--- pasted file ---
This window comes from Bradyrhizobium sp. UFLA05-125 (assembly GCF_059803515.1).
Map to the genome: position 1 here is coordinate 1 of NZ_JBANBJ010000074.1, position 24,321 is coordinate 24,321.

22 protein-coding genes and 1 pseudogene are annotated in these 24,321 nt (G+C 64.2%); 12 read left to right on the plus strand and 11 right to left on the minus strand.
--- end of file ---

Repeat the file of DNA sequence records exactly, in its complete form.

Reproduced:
This window comes from Bradyrhizobium sp. UFLA05-125 (assembly GCF_059803515.1).
Map to the genome: position 1 here is coordinate 1 of NZ_JBANBJ010000074.1, position 24,321 is coordinate 24,321.

22 protein-coding genes and 1 pseudogene are annotated in these 24,321 nt (G+C 64.2%); 12 read left to right on the plus strand and 11 right to left on the minus strand.